Within two years every headteacher in Scotland will have the opportunity to join an online community called Heads Together. The aims of the Scottish Executive project, managed by Learning and Teaching Scotland, are to assist heads by providing them with a mechanism for mutual support, offering solutions to problems and the sharing and creation of new ideas, as well as reducing the isolation of headteachers in small or remote schools.
"It is not just for new or inexperienced headteachers looking for answers to problems," says Alistair Cairns, principal curriculum officer with LT Scotland. "It is a chance for experienced headteachers to offer support and provide answers, a chance to share good practice at a national level.
"If you consider that there are 3,000 headteachers in Scotland and multiply that number by the combined years they have served, it amounts to a huge fund of experience to draw upon and share."
Heads will be able to seek advice from one another andor exchange policies on matters from learning and teaching to positive behaviour or anti-bullying strategies.
The site will also be secure. "There will be no access for local authorities, HM inspectors or even depute or assistant heads. It is direct communication between heads with no third-party involvement," says Mr Cairns.
"However, there will be no anonymity. All participants will be identified and any articles posted will be accompanied by names and short biographies."
Biographies are important so that headteachers can note another's specialism or experience appropriate to their needs, pick up on that and contact them for more information or advice.
"Within five or 10 years, I believe Heads Together will be the headteacher's first port of call for advice and information," says Mr Cairns. "They can brainstorm, post articles or react to and discuss articles and they will be able to access the site 24 hours a day, 365 days of the year."
The site is already being piloted and by November at least 20 heads from every local authority in Scotland will have received their day's training in how to access and use the site. There are two facilitators available to give online or telephone support and to troubleshoot any problems.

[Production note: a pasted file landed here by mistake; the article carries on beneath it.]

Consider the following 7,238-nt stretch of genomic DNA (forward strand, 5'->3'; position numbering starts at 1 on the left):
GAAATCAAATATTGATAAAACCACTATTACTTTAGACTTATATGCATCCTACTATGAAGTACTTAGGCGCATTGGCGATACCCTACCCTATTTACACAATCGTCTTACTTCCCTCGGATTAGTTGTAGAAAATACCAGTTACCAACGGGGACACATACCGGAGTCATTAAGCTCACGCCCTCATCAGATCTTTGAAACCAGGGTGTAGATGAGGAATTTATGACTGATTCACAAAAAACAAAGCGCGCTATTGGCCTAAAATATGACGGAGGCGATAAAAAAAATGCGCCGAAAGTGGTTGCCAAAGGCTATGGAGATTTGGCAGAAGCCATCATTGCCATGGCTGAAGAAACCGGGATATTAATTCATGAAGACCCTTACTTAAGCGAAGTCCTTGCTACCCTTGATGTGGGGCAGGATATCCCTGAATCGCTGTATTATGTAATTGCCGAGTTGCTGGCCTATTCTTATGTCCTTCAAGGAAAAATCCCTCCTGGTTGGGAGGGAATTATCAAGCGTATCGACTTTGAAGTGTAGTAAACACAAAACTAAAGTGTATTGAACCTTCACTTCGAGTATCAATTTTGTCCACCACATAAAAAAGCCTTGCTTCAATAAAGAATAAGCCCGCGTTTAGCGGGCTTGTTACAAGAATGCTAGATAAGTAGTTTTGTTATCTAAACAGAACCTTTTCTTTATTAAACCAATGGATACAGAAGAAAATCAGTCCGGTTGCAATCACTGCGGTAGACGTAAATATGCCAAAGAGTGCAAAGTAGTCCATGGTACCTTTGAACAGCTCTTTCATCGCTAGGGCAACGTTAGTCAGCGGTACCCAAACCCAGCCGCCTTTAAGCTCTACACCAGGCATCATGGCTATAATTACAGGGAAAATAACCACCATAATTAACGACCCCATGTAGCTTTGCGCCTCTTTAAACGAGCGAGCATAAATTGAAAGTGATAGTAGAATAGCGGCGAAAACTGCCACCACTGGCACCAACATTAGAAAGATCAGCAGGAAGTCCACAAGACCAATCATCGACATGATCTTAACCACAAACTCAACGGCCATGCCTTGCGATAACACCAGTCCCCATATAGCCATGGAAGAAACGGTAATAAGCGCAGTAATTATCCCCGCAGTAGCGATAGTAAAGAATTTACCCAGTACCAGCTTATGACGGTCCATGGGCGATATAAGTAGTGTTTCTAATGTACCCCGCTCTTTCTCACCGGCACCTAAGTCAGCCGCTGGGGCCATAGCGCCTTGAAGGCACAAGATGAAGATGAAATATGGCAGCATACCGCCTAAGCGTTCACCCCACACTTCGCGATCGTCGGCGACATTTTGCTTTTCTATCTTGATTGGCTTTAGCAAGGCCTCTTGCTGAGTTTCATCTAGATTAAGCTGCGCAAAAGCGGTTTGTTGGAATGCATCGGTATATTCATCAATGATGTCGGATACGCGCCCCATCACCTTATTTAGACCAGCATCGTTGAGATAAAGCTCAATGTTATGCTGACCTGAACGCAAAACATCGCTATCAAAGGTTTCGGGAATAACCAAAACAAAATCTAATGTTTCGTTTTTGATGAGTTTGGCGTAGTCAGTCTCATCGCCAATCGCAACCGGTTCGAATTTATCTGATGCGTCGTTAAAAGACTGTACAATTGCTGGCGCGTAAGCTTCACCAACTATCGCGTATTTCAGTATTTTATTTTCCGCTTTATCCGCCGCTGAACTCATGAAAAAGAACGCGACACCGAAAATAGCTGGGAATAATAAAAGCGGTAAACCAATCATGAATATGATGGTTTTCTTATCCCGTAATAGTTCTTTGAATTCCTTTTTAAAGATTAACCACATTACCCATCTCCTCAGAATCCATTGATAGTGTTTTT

"We've had two training sessions and another 15 are set up. Each headteacher needs one session. If you want to be part of the pilot, all you are asked to do is to log on at least three times a week," says Mr Cairns.
It is hoped that Heads Together will support the development of headteachers' management skills as well as increasing their information and communications technology skills and awareness of the potential role of ICT in management and administration.
"It will be particularly useful for headteachers who feel isolated," says Mr Cairns. "Isolation is not necessarily geographical; a headteacher may be isolated within his or her own school.
"I think it will be a real bonus for teaching heads who have less time and opportunity for continuing professional development. In fact, I believe that online communication is becoming an essential component of CPD."
A sister site to Heads Together is also being set up. Called Talking Heads, it will allow participation by invited specialists with whom headteachers can talk.
Each specialist will post a paper and will then be engaged in a debate online, when headteachers can raise whatever issues they feel are appropriate. The specialists will only have access to the website for a limited period in order to facilitate debate. When their contribution is complete, their access will be terminated.
The first specialist to post a paper (this month) is Stephen Heppell of Ultralab (East Anglia Polytechnic University) who set up the original English system on which Heads Together is based.
He will be followed in October by Jim Goodall, the head of the national priorities team at LT Scotland, and in November by Graham Donaldson, the new senior chief inspector of schools.
"This is a first for Scottish teaching," says Mr Cairns. "Headteachers will be getting direct access to these specialists and they will be setting the agenda."
He adds: "When Heads Together becomes more established we will have the potential to create sub-communities, for example for Highlands and Islands headteachers or headteachers of special needs schools.
"We are establishing a community that headteachers will want to take part in. We don't want it to be middle-of-the-road or antiseptic. We want it to be challenging, interesting and thought-provoking."
It is hoped that when the Scottish Executive Education Department funding runs out after two years a way will be found to make Heads Together permanent.
Kevin Thompson of Ultralab talks about Heads Together, 5.15pm, September 25; 12.15pm, September 26